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Terms in this set (21)
Review and be familiar with the major social determinants of health.
Social determinants cause things that cause illness (ie income causes poor living conditions, causing sickness)
Social gradient (lower LE as you move down the social ladder)
Work (autonomy at work)
Understand the matching law.
a behavioral principle that states that behavior occurs in proportion to reinforcement available for each behavior
Review and be familiar with the methodology covered in this course about how to properly select a theory.
With a comprehensive understanding of the functions of the target behavior, we then select the model or theory that includes constructs that align most closely with the functions of the behavior.
What is vicarious learning and where did it originate?
We learn by observing (indirect sources) others
originated from Albert Bandura
What did basic research of children and BOBO dolls teach Albert Bandura?
Vicarious learning is a thing. When children observed adults being aggressive, they themselves were more aggressive
Attitudes toward behavior
-Behavioral beliefs (belief that an outcome will happen)
-Outcome evaluation (how valuable is the outcome?)
Subjective norms (what you think others believe you should do)
-Normative belief (do they think you should or should not do it)
-Motivation to comply (how motivated are you to listen to them?)
Perceived behavioral control
-Modifying variables (personal factors that affect adoption of new behavior)
-Cues to action (environmental tools to help increase behavior... ex: sticky notes on mirror)
1. Stages of behavior change
2. Decisional balance (weighing pros and cons of changing)
3. Self-efficacy (confidence)
Levels: (core→ moving out)
intrapersonal (attitudes, ability)(core)
Interpersonal (mother-in-law's opinion, husband's wishes)
Organizational (employment status, place to store breastmilk...)
Community (societal norms, baby friendly hospitals)
Policy(time mandated for breastfeeding? Maternity leave?)
What is a contingency?
Consequences for taking steps in a particular direction
Understand the difference between topography and function.
Topography: a term we use to describe how behavior looks
Function: refers to the reason for the behavior, or the cause
Why is punishment a less effective behavior change strategy?
It doesn't teach a new behavior and function is not satisfied
According to the TRA/TPB, what is the major predictor of behavior?
Understand the difference between a model and a theory—which is bigger?
Theory: a theory is the summation of many observations about behavior change. THEORY IS BIGGER
Model: a model is comprised of subsets of constructs that make up a theory
What are the three types of theories we've discussed in class?
Intrapersonal (psychological in nature)
Interpersonal (immediate social environment)
Ecological or community level (focus mostly on environmental determinants of behavior and tend to be generic in nature)
What is reciprocal determinism
states that a person's behavior both influences and is influenced by personal factors and the social environment
What are the effects on behavior of punishment and reinforcement, e.g., what happens to future rates of and the duration of behavior change?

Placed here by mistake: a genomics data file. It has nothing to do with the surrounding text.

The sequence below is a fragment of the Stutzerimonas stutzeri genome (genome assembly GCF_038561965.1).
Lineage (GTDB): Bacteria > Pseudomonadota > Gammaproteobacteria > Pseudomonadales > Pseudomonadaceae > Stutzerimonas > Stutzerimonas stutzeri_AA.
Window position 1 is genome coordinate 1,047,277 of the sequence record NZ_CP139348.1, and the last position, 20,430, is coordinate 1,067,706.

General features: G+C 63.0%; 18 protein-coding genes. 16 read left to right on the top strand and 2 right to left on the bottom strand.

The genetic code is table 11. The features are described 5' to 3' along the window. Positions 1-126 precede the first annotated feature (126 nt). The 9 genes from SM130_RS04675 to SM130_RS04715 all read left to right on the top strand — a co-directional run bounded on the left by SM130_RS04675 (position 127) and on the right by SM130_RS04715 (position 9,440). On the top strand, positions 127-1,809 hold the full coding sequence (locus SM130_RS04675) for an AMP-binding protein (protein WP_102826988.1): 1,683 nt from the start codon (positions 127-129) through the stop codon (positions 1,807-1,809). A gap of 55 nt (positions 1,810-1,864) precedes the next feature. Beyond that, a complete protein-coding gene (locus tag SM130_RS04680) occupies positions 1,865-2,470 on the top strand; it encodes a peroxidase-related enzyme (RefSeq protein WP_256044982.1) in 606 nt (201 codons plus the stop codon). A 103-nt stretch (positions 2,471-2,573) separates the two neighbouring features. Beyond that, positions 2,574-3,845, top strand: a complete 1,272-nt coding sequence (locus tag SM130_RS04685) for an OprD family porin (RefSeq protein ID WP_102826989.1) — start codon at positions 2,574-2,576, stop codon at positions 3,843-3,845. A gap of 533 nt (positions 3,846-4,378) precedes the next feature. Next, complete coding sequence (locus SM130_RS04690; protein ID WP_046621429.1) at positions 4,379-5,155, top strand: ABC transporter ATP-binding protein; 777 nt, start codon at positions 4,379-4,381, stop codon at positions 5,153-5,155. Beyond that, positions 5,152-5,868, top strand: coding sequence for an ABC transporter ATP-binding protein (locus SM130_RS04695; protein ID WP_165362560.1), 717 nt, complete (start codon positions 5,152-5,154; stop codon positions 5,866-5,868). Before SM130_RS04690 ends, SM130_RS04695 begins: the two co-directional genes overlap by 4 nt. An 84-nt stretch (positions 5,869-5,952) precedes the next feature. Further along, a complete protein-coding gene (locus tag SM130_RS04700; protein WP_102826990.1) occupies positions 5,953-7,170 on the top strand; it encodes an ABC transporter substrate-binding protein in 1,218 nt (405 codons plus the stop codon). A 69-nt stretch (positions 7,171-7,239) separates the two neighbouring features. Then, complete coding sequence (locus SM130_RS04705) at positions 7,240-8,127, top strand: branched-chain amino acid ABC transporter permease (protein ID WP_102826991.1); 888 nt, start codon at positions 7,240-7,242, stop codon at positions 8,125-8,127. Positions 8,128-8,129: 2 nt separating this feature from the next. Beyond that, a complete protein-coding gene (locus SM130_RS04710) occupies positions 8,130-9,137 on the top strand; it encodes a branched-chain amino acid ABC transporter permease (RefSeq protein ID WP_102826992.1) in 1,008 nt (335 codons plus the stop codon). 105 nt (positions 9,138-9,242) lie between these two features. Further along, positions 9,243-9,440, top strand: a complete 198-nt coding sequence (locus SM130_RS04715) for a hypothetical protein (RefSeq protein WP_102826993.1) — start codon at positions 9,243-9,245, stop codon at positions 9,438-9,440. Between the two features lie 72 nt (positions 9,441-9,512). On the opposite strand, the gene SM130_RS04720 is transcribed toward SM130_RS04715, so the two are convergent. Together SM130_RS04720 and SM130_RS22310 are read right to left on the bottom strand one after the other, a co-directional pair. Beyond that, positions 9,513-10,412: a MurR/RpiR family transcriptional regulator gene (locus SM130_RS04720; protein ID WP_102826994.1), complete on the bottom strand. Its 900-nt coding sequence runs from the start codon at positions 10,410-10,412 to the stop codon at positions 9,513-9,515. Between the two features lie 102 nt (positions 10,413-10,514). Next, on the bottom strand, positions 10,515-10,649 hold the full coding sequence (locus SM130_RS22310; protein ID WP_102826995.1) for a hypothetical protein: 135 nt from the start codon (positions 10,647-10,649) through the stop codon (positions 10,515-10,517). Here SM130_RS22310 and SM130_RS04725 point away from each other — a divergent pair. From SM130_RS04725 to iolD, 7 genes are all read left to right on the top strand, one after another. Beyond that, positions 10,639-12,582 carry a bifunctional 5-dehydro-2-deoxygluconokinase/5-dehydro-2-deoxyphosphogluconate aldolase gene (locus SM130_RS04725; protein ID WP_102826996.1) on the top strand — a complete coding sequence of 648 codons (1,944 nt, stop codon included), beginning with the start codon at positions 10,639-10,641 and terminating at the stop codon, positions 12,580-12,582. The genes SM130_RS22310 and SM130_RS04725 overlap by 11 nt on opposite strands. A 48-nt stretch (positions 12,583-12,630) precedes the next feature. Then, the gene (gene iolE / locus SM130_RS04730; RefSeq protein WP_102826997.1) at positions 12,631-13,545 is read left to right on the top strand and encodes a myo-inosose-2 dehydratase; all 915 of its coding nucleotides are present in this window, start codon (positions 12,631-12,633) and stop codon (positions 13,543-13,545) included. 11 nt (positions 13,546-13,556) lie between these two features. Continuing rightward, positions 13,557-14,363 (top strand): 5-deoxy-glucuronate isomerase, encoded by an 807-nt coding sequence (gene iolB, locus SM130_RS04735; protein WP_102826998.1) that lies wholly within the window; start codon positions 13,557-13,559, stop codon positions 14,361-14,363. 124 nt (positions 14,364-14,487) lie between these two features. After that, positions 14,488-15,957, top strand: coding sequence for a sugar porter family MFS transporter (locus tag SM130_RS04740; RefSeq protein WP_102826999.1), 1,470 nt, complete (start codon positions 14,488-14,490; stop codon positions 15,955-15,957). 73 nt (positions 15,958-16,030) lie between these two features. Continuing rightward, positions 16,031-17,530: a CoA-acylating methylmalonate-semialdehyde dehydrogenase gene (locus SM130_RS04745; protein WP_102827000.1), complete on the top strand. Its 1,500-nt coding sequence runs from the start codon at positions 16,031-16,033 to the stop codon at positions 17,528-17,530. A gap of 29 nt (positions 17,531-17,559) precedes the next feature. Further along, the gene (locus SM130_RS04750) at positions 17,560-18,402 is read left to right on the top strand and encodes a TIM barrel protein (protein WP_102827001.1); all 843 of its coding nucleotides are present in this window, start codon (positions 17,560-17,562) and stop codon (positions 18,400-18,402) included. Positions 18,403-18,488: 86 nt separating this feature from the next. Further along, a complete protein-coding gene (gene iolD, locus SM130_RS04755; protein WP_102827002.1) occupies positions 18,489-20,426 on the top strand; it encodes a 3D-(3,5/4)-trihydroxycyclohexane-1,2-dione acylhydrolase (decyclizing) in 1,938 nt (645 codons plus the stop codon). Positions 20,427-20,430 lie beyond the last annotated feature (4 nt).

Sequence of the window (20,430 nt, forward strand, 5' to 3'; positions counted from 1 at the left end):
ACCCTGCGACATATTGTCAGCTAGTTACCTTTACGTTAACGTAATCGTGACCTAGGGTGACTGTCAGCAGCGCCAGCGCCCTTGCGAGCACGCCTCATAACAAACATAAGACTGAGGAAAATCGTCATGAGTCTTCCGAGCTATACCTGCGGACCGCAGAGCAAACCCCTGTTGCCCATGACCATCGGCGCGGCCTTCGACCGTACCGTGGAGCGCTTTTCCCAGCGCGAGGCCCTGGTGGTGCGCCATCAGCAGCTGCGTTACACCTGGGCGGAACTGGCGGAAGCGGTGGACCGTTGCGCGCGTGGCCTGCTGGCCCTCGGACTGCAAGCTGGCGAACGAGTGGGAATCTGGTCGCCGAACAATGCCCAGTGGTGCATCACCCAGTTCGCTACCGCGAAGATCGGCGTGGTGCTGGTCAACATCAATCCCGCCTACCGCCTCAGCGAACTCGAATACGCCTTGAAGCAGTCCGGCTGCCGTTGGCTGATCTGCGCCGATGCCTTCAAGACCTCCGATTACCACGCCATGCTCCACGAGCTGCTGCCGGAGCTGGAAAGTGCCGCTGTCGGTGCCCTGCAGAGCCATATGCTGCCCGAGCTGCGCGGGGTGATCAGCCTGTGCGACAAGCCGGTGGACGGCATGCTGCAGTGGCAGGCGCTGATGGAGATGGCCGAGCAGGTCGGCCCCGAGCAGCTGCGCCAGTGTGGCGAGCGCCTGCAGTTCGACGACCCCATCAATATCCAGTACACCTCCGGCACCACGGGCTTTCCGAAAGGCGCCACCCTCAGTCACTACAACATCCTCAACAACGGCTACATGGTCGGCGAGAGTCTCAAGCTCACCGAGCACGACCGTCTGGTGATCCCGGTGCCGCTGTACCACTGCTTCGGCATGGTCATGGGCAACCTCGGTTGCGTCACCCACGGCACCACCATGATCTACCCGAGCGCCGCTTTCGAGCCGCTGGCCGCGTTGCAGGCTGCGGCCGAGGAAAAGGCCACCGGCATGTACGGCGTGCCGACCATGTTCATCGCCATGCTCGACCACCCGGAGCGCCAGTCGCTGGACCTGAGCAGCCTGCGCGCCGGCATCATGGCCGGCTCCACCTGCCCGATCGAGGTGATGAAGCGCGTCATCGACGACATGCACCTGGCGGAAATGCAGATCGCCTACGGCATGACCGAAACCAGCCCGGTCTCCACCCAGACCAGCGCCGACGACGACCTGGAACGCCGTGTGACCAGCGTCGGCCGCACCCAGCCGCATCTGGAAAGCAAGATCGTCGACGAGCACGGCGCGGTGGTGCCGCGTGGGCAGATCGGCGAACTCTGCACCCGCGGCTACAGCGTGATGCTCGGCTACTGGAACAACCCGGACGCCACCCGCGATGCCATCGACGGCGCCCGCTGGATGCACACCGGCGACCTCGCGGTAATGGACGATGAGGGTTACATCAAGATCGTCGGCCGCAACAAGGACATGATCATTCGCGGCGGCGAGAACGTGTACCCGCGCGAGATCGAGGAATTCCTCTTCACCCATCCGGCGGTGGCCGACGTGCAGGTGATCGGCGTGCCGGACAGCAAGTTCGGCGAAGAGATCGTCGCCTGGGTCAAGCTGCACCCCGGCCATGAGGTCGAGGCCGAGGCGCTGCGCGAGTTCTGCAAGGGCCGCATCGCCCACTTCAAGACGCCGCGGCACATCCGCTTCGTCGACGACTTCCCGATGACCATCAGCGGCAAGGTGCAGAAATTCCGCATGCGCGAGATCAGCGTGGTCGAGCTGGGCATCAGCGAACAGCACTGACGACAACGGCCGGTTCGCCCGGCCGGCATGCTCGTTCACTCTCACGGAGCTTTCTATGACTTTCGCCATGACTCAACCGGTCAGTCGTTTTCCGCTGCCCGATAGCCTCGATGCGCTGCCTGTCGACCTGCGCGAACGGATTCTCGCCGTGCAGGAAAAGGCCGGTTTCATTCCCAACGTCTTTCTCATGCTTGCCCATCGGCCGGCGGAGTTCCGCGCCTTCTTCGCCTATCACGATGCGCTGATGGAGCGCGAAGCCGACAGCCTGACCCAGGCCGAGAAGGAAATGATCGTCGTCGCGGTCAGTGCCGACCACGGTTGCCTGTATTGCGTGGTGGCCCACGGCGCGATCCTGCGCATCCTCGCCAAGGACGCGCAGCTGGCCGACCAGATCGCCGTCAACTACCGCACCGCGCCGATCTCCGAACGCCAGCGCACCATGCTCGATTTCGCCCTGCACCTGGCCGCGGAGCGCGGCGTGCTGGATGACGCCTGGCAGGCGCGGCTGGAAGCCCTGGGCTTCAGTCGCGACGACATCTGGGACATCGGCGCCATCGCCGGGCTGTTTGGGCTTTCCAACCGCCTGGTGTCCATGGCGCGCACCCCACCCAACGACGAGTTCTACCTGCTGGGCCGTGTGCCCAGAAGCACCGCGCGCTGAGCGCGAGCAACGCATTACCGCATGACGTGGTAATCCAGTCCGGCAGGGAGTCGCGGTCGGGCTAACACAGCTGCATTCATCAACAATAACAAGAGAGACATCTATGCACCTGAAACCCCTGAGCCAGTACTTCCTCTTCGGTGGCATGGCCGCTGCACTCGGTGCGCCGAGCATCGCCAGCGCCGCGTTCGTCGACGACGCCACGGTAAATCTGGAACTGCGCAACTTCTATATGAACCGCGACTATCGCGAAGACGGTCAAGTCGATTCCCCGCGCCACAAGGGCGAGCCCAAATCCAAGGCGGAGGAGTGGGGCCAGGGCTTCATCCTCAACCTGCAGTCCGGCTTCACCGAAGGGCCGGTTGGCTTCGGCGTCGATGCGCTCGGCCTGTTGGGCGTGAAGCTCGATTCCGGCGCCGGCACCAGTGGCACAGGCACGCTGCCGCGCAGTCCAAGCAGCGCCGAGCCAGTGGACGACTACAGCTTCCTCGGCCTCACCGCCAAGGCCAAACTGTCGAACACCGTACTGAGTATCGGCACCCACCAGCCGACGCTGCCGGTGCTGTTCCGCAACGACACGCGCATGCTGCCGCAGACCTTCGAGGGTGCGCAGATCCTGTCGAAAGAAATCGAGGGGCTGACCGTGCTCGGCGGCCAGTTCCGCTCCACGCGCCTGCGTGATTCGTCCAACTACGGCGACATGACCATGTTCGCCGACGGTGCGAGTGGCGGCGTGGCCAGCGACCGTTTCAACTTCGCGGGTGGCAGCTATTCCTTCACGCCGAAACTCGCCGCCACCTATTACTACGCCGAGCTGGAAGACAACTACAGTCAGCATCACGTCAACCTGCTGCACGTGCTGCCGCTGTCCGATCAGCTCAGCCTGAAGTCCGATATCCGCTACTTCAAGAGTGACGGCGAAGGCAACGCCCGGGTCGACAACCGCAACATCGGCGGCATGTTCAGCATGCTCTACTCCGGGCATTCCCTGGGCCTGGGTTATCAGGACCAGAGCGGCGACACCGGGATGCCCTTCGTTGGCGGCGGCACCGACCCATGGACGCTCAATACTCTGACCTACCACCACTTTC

Reinforcement increases behavior
Punishment decreases behavior
What is the difference between the theory of reasoned action and the theory of planned behavior?
The only difference between the two theories is that the TPB includes behavioral control as an additional determinant of intentions and behavior
Understand when the major TTM processes are most effective, i.e., during which stages are X, Y, and Z processes most effective.
-Important in contemplation, preparation, and action stages
-Contemplation and preparation
-Important in contemplation, preparation, and action
-Important in preparation, action, and maintenance stages
-Important in action and maintenance stages
-important in action and maintenance stages
Understand the different types of social capital and examples of each.
Bridging: social ties that attempt to cut across differences including race, gender, disability, class, religion...
Bonding: links people together who are like themselves (special interest groups, neighborhood associations, hobby clubs...)
Be familiar with the definition of social capital and how we might measure it.
Emphasizes social support and public involvement
"You help us today, and we will help you tomorrow" (not transfer of money, transfer of social services)
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Research suggests that participation in sports reflects geographic location and economic conditions. For instance, basketball is an urban game that does not require a lot of money to play. All one needs is a ball and a place to shoot. Conduct research on other major sports – football, baseball, hockey, skiing, tennis, and golf. Try to determine where and by whom these sports tend to be played. How much does it cost an individual who is not professional to play these sports? Share your results with the class.
Match the following examples with the major theoretical perspective: functionalism (F), conflict theory (C), symbolic interactionism (SI). a. fathers “giving away” brides b. having children c. development of self concept d. newly married partners adjusting to each other e. child abuse f. social class being passed from one generation to another.
You read about positive and negative correlations. Give two examples each of relationships that you suspect may be positive and negative correlations. For example, you may propose that an increase in income is positively correlated to increased dining out.